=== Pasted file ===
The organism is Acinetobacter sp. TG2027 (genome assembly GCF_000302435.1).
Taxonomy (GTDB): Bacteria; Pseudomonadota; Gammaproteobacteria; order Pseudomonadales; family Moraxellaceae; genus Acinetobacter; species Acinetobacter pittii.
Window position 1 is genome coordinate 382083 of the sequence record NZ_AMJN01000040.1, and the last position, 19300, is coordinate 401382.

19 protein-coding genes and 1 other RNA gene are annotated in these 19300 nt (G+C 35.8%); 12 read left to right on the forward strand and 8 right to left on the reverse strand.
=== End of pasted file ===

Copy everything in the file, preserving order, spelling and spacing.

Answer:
The organism is Acinetobacter sp. TG2027 (genome assembly GCF_000302435.1).
Taxonomy (GTDB): Bacteria; Pseudomonadota; Gammaproteobacteria; order Pseudomonadales; family Moraxellaceae; genus Acinetobacter; species Acinetobacter pittii.
Window position 1 is genome coordinate 382083 of the sequence record NZ_AMJN01000040.1, and the last position, 19300, is coordinate 401382.

19 protein-coding genes and 1 other RNA gene are annotated in these 19300 nt (G+C 35.8%); 12 read left to right on the forward strand and 8 right to left on the reverse strand.